Karrah McKone loves a challenge and can be described as a bit of an adrenaline junkie. She already has an impressive list of accomplishments at a young age.
In the fall of 2020, McKone added full service firefighter to the list. Graduating from Brooks Secondary School a year early in 2017, She worked at Valley Marine for a year before heading off to Nanaimo to attend Vancouver Island University, taking the heavy equipment operator program.
It was also in 2017 when McKone and her sister/best friend Sarah started their own salon, Zero to Sixty, where Karrah does lashes.
“Running my own business gives me a lot more flexibility for the fire hall; I revolve it around this because I love doing this,” said McKone. “I didn’t even know they were recruiting and I didn’t know anyone in the hall. I just called [Malaspina Volunteer Fire Department] chief Dave Keiver and thought I’d go in and meet him. I have no idea why I wanted to do it; being a firefighter seems pretty cool.”
It only took McKone two years to complete her training to become a full service firefighter. Recruits start out as exterior firefighters, moving onto interior and then full service. It is a process that can take years to obtain all the certifications needed to serve the community.
“I needed to do this now and as fast as I could because I don’t know where my life is going to be in a year or two,” she said. “I wasn’t sure if I was going to stay here or not so I wanted to complete it as fast as I could so it was done. I feel like if I dragged it on it would have never gotten done.”
McKone said she always signs up for things and sometimes wonders why later on.
“I always call my mom and ask: why did you never say no?” she explained. “I recently went to Vancouver to do my EMR [Emergency Medical Responder]. I always do these things. It literally proves that if I can do it, anyone can do it.”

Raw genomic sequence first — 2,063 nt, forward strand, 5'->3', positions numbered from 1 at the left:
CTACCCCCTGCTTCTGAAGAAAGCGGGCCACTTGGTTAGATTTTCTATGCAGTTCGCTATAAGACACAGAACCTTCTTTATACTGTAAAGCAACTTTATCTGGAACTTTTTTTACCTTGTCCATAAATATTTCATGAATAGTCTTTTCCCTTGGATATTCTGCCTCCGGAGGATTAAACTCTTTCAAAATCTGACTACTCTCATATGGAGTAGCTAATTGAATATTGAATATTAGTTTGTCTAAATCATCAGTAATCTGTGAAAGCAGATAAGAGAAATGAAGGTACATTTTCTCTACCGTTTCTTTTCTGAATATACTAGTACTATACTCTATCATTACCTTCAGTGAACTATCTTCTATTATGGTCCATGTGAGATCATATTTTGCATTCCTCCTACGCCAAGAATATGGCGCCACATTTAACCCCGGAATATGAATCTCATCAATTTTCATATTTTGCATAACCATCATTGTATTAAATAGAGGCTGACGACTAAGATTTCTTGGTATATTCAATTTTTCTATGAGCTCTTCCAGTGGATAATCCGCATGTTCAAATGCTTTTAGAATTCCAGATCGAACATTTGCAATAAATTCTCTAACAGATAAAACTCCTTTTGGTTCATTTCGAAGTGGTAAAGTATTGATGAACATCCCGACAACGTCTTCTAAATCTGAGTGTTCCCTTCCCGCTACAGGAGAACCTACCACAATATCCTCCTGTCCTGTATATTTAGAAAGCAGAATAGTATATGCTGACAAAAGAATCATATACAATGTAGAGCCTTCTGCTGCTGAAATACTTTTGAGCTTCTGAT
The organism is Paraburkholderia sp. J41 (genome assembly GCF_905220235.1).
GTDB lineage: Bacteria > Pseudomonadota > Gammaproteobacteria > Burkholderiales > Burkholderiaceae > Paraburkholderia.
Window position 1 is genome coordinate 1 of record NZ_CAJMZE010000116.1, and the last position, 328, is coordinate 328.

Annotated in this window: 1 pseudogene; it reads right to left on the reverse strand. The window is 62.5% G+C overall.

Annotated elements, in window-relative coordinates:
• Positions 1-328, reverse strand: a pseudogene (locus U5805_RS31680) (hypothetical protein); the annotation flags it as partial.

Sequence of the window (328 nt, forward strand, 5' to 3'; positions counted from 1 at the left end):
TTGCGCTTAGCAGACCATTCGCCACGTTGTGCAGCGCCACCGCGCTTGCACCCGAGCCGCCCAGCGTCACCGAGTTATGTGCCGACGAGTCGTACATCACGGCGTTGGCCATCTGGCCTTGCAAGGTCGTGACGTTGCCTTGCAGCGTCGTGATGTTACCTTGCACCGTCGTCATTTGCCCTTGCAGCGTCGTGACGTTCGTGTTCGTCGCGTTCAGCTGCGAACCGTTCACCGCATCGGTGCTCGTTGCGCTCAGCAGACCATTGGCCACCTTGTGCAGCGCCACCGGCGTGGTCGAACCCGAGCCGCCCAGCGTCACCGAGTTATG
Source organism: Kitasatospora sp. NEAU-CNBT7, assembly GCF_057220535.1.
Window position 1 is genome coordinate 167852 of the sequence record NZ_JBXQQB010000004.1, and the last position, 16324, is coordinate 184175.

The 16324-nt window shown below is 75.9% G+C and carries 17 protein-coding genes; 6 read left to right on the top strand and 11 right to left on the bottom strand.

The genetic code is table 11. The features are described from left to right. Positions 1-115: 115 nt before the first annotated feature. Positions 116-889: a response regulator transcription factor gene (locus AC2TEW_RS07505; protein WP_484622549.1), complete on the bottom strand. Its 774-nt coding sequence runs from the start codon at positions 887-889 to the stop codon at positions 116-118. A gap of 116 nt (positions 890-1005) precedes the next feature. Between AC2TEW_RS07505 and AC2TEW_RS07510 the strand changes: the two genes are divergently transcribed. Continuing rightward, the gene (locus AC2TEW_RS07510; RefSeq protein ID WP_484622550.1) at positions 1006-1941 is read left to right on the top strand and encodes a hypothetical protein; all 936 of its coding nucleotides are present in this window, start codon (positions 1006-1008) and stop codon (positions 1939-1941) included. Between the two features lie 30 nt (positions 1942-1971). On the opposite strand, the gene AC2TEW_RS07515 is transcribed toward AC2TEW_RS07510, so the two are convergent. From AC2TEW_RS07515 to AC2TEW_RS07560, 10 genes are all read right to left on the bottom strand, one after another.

McKone volunteers out of the Malaspina department south of town and attends to the majority of calls.
“I love first responder calls, I love everything about it. I want to go on every call,” said McKone. “Everything I do out in the public to help, I’m more comfortable now, because I’ve already done most things, but at the same time there’s always more you can learn and improve on. Teaching other people is actually helping me.”
Born and raised in Powell River, McKone says attending to calls with people she may be familiar with can be difficult, however, she is still quick to offer assistance.
“If they know me maybe that will make them feel more comfortable, or I could help them in some way while someone helps the other person; sometimes someone just needs comfort,” said McKone. “At the time you’re there to help and you can only do as much as you can. If you weren’t there, who else is going to help them?”
McKone says she plans on staying at the hall as long as she is able to. In the next five years she would like to take the PCP (Primary Care Paramedic) course to add to her knowledge.
“I had no idea what I was getting myself into but I have literally made all of my best friends; they’re all 50-plus but they’re all my besties,” she said. “It proves that me being such a young girl they’ll be accepting of anyone. Everyone is different from each other but you’re all one big weird family.”
McKone’s other passion is dirt bikes, so if she isn’t at the hall or her salon, she’ll be out on the trails surrounding Powell River.